Classic Bike Guide

1980s Japanese muscle


The Katana had rivals for the big-bore title. Here’s a few to choose from...

Kawasaki GPz 1100

In 1981, Kawasaki took its by now venerable big four and punched it out another 75cc to create the GPz1100, a giant that summed up the early 1980s. Big and brutal in every respect, the first one was simply a beefed-up version of the Z1000, and the important thing seemed to be to make it faster, and not try to cope with any extra power. The bore was increased by 2.5mm, there were bigger valves and more compressio­n, and intermitte­ntly successful fuel injection increased power from a lighter crank.

Kawasaki was finally confident enough to drop the kick-start, and the frame was strengthen­ed with bracings but made of thinner walled tube to keep the weight down. The engine was slightly rubbermoun­ted with a single mount at the back and two rubber mounts at the front.

Meanwhile, the handling equipment was basic. Straightfo­rward forks with air-adjustable preload and a pair of very ordinary rear shocks.

Wheels were skinny by modern standards, and the brakes basic and too small. The whole 550lb thing was as mad as a sack full of badgers.

Stylistica­lly, it was very square: square headlight, square clocks, square tank. You could spot a GPz owner because they looked confident, if a little unhinged, and tended to shake a bit.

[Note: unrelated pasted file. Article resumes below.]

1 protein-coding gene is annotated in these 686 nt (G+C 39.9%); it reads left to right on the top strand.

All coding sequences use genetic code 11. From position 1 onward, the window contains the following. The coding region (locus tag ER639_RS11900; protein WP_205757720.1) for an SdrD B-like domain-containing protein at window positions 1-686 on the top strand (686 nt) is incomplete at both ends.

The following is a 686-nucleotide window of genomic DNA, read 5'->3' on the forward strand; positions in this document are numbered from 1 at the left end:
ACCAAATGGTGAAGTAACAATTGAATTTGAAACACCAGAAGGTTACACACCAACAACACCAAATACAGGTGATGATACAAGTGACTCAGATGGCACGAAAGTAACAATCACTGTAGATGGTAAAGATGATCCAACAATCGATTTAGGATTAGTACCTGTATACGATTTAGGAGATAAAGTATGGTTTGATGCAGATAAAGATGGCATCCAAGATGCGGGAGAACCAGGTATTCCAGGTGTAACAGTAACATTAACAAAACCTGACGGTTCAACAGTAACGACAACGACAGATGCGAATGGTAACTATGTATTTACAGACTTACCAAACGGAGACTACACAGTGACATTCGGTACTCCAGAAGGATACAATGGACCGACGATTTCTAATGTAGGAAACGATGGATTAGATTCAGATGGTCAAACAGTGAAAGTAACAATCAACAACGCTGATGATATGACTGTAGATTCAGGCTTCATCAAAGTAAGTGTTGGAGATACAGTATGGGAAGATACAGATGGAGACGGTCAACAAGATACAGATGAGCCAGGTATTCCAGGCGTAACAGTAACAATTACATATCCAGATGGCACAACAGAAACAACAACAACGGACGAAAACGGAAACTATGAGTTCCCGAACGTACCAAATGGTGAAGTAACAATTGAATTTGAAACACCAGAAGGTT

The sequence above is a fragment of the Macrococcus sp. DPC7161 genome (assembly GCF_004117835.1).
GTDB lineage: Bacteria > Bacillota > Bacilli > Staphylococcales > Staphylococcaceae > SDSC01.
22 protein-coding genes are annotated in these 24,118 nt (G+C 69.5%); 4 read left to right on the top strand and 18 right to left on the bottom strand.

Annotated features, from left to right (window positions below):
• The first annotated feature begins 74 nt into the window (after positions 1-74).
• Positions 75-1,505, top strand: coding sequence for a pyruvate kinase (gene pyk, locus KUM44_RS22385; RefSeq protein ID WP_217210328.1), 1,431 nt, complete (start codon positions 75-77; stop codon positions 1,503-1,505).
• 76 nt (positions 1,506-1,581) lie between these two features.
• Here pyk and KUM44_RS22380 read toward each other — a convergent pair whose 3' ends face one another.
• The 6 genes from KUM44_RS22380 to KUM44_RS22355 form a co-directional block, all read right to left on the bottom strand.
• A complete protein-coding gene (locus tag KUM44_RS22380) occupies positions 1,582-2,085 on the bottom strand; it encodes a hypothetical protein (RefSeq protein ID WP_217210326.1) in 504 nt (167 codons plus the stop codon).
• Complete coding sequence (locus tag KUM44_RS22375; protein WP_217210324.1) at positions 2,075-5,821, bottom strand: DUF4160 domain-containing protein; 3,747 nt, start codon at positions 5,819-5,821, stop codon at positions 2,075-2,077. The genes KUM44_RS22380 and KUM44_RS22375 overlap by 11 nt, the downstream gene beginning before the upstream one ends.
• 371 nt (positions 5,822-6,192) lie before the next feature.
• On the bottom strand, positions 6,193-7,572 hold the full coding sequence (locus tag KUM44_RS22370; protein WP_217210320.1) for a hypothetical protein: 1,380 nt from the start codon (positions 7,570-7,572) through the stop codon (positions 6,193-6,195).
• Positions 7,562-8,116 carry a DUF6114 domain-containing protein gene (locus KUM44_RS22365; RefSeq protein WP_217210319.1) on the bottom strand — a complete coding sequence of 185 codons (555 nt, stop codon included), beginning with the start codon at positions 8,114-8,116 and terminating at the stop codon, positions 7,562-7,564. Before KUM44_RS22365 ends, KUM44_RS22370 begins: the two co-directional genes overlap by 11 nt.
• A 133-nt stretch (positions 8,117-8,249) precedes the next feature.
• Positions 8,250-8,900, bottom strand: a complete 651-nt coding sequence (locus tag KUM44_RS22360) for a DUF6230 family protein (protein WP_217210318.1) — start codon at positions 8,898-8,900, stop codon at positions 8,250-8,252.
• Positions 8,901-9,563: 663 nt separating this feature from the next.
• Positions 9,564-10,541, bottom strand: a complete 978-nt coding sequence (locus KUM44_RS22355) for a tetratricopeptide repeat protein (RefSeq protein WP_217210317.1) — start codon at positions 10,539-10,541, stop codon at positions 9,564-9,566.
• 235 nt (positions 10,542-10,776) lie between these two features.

In 1982, the GPz got a little bikini fairing and a new black engine finish that didn’t flake off. In 1983, it got a new look. Bodywork went from square to swoopy, and it got Kawasaki’s new Uni-Trak monoshock rear suspension and anti-dive front. Wheels got smaller (a good thing), and it got even faster. There were also modern digital displays and a new instrument layout, all of which didn’t detract from the hairychest­edness of the original. It lasted until 1984, when it was replaced by the rather more modern and capable GPz900R.

But the GPz1100 is the most macho and the most brutal. Price today: £4000-£7000


If you ignore the impossible-to-ignore CBX1000, which was a different kettle of fish altogether, Honda originally entered muscle bike world with the CB1100R. This is a streetlega­l racer based on the CB900F. It raced in the Australian Castrol Six Hours races and in production series in the UK and won – a lot. A road-going race machine, it is a hand-built, track-refined tool built for one reason only – winning.

Honda didn’t skimp, fitting race suspension and twin-pot brakes with ventilated discs; an innovation almost unheard of at the time. It was marginally lighter than its rivals and massively faster. The Honda was uncompromi­sing and ahead of everything, and a lot more expensive, too. It came with a very 1980s graphic scheme on the half fairing, single-seat arrangemen­t.

The CB1100R was so successful in Australian competitio­n that the organisers introduced a rule to ban it, saying it wasn’t a true production bike as it didn’t have a pillion seat. So, Honda fitted a removable pillion seat hump and a full fairing to boot, and went out and won again.